Early on in the show, the prissy rich girl Iori takes the spotlight, who we’ve seen thus far as overtly concerned with her self-image and maintaining a sense of superiority over those around her. Upon visiting the hectic, chaotic home of fellow idol Yayoi, older sister to many siblings, house work and child care second nature to her, Iori is forced to challenge the assumptions of the world she has grown up in as a sheltered only-child. Learning how hard it is for her friends, and appreciating struggles other than her own, we see her attempts at humility, teamwork and empathy grow over the course of the series.

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Episode 7 also does a great job of showing how Yayoi’s optimistic attitude and friendly, understanding demeanour has formed, as well as establishing Hibiki’s personality, who herself is in a complementary situation (albeit with her multitude of pets).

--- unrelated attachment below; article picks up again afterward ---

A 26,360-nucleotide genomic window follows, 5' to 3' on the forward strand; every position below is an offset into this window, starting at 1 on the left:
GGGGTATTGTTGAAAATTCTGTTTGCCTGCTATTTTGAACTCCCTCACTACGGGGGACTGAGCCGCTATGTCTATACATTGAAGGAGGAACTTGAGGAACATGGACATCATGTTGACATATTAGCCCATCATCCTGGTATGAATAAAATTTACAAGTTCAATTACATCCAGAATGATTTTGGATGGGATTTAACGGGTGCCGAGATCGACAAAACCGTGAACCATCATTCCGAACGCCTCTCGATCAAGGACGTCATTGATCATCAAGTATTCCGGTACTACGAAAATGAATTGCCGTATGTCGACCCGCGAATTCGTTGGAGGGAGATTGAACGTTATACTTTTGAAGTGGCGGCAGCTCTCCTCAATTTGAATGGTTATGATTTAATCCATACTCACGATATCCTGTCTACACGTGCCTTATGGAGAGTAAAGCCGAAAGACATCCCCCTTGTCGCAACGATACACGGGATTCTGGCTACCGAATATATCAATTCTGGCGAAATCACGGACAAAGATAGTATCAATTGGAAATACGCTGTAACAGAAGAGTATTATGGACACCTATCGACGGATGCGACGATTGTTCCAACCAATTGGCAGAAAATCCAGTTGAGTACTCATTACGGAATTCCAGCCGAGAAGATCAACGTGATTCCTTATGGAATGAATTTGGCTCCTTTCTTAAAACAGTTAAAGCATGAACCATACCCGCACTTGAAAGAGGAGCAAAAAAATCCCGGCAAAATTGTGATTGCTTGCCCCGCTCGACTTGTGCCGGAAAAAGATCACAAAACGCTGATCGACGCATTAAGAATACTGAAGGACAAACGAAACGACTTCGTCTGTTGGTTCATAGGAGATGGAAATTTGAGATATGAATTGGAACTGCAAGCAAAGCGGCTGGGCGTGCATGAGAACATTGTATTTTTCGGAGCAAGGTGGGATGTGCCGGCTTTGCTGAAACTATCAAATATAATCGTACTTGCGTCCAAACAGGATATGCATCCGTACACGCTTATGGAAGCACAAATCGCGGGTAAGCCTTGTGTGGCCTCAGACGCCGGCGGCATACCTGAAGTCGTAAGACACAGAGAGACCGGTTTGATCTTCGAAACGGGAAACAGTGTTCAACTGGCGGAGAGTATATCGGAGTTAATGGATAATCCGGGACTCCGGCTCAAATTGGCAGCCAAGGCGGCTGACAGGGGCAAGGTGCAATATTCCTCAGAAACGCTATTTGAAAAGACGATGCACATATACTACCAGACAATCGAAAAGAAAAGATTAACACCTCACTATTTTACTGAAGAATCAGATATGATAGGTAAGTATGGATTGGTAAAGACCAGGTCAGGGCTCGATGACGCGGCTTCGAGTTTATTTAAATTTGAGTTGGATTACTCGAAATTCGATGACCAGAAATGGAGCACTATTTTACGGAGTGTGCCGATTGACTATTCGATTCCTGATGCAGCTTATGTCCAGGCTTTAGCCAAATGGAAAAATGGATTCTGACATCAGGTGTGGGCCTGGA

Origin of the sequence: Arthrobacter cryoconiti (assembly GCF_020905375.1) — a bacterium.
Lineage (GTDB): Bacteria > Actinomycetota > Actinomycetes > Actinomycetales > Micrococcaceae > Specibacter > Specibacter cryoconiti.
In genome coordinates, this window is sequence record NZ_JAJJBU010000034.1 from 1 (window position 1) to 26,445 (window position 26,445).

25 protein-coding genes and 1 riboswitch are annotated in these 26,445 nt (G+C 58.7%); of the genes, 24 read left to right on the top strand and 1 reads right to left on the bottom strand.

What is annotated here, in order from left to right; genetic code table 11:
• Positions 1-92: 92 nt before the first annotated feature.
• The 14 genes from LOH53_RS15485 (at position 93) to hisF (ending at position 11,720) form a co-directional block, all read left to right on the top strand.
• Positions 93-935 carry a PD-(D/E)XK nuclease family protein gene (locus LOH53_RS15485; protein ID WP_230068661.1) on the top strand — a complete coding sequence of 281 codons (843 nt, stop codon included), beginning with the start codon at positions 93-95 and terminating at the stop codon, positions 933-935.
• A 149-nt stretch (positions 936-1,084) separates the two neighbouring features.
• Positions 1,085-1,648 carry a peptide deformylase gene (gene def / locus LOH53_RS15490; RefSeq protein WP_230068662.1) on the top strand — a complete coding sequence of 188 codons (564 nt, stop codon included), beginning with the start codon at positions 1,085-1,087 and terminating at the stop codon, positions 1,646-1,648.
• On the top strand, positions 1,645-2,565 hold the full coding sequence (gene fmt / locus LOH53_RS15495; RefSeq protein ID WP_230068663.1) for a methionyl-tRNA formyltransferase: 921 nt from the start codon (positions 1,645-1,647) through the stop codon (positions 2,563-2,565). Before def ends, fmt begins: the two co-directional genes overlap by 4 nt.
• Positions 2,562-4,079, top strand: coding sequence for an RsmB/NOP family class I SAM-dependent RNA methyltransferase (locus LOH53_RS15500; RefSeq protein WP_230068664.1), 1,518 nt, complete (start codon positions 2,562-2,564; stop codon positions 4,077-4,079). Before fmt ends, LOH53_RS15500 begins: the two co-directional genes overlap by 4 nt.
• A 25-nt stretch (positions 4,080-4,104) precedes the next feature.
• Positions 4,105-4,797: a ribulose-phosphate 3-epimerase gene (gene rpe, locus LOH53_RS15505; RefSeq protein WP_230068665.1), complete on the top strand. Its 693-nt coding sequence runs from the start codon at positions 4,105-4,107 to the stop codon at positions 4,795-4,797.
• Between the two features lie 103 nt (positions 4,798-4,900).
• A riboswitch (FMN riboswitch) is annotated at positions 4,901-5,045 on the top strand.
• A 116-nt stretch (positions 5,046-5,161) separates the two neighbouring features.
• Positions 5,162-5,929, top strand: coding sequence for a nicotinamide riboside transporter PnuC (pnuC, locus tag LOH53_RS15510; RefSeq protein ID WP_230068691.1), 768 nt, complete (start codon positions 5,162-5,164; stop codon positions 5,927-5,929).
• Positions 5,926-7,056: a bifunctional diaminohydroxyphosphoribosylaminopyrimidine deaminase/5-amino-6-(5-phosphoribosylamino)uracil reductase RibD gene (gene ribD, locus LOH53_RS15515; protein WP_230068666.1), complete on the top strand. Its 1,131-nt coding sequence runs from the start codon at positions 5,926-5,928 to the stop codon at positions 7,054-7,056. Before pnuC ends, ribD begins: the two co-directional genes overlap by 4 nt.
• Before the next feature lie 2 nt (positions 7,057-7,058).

The Producer, who manages and organises 765 Pro’s team of idols in addition to providing emotional support, is an extremely central character to the story of Idolmaster. While he found it initially difficult to relate to, and earn the trust of the idols working with him, he eventually becomes a natural at his role, becoming an inexhaustible fountain of compassion for these insecure adolescents. However, the show is not ignorant of his own plight, as one who has to take responsibility for and manage the schedules and performance-readiness of twelve idols simultaneously, stress and fatigue are a given. It’s when he learns to trust the girls own abilities and give them a bit of independence with which to pick up the slack, a more manageable workload is achieved, this time with less unproductive fretting and uncertainty, allowing him to become a more effective producer.